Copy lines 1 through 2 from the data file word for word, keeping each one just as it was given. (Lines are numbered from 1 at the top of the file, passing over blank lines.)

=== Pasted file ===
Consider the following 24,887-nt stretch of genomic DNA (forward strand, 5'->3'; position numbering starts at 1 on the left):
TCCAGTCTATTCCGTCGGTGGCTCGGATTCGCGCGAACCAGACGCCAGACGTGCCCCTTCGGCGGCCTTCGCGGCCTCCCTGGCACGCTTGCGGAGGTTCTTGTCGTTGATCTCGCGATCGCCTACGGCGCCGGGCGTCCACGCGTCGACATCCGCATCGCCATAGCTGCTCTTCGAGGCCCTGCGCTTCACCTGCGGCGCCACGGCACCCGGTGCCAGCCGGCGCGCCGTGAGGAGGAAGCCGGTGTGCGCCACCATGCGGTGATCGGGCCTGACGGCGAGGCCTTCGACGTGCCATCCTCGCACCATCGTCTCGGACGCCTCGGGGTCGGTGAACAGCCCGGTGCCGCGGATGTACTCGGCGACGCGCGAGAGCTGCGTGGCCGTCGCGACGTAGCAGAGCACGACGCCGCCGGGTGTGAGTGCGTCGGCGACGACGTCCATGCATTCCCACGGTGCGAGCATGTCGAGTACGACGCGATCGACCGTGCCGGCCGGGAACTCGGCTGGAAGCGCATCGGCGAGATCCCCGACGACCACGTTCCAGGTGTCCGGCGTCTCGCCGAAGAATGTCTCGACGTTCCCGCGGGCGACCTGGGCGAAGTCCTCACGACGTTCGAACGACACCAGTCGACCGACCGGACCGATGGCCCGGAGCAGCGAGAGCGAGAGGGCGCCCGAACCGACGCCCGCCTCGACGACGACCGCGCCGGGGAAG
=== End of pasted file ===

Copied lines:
Consider the following 24,887-nt stretch of genomic DNA (forward strand, 5'->3'; position numbering starts at 1 on the left):
TCCAGTCTATTCCGTCGGTGGCTCGGATTCGCGCGAACCAGACGCCAGACGTGCCCCTTCGGCGGCCTTCGCGGCCTCCCTGGCACGCTTGCGGAGGTTCTTGTCGTTGATCTCGCGATCGCCTACGGCGCCGGGCGTCCACGCGTCGACATCCGCATCGCCATAGCTGCTCTTCGAGGCCCTGCGCTTCACCTGCGGCGCCACGGCACCCGGTGCCAGCCGGCGCGCCGTGAGGAGGAAGCCGGTGTGCGCCACCATGCGGTGATCGGGCCTGACGGCGAGGCCTTCGACGTGCCATCCTCGCACCATCGTCTCGGACGCCTCGGGGTCGGTGAACAGCCCGGTGCCGCGGATGTACTCGGCGACGCGCGAGAGCTGCGTGGCCGTCGCGACGTAGCAGAGCACGACGCCGCCGGGTGTGAGTGCGTCGGCGACGACGTCCATGCATTCCCACGGTGCGAGCATGTCGAGTACGACGCGATCGACCGTGCCGGCCGGGAACTCGGCTGGAAGCGCATCGGCGAGATCCCCGACGACCACGTTCCAGGTGTCCGGCGTCTCGCCGAAGAATGTCTCGACGTTCCCGCGGGCGACCTGGGCGAAGTCCTCACGACGTTCGAACGACACCAGTCGACCGACCGGACCGATGGCCCGGAGCAGCGAGAGCGAGAGGGCGCCCGAACCGACGCCCGCCTCGACGACGACCGCGCCGGGGAAG